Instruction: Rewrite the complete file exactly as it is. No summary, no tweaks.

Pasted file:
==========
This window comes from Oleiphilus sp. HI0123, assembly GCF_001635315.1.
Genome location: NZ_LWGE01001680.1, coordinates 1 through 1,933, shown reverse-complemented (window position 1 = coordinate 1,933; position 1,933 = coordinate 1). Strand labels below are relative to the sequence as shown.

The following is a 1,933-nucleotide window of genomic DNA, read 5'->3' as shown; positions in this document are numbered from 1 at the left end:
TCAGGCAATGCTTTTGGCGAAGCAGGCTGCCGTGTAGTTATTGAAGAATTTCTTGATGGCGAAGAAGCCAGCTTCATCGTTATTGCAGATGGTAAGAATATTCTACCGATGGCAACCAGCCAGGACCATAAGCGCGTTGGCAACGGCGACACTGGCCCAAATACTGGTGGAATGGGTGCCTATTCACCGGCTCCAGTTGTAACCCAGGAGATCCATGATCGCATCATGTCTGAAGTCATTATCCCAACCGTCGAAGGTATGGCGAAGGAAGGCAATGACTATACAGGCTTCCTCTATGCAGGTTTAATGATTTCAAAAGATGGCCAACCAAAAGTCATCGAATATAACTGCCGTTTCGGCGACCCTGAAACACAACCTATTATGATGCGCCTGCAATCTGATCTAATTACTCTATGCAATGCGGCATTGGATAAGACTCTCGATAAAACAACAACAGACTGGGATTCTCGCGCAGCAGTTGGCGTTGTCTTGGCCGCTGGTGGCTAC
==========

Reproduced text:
This window comes from Oleiphilus sp. HI0123, assembly GCF_001635315.1.
Genome location: NZ_LWGE01001680.1, coordinates 1 through 1,933, shown reverse-complemented (window position 1 = coordinate 1,933; position 1,933 = coordinate 1). Strand labels below are relative to the sequence as shown.

The following is a 1,933-nucleotide window of genomic DNA, read 5'->3' as shown; positions in this document are numbered from 1 at the left end:
TCAGGCAATGCTTTTGGCGAAGCAGGCTGCCGTGTAGTTATTGAAGAATTTCTTGATGGCGAAGAAGCCAGCTTCATCGTTATTGCAGATGGTAAGAATATTCTACCGATGGCAACCAGCCAGGACCATAAGCGCGTTGGCAACGGCGACACTGGCCCAAATACTGGTGGAATGGGTGCCTATTCACCGGCTCCAGTTGTAACCCAGGAGATCCATGATCGCATCATGTCTGAAGTCATTATCCCAACCGTCGAAGGTATGGCGAAGGAAGGCAATGACTATACAGGCTTCCTCTATGCAGGTTTAATGATTTCAAAAGATGGCCAACCAAAAGTCATCGAATATAACTGCCGTTTCGGCGACCCTGAAACACAACCTATTATGATGCGCCTGCAATCTGATCTAATTACTCTATGCAATGCGGCATTGGATAAGACTCTCGATAAAACAACAACAGACTGGGATTCTCGCGCAGCAGTTGGCGTTGTCTTGGCCGCTGGTGGCTAC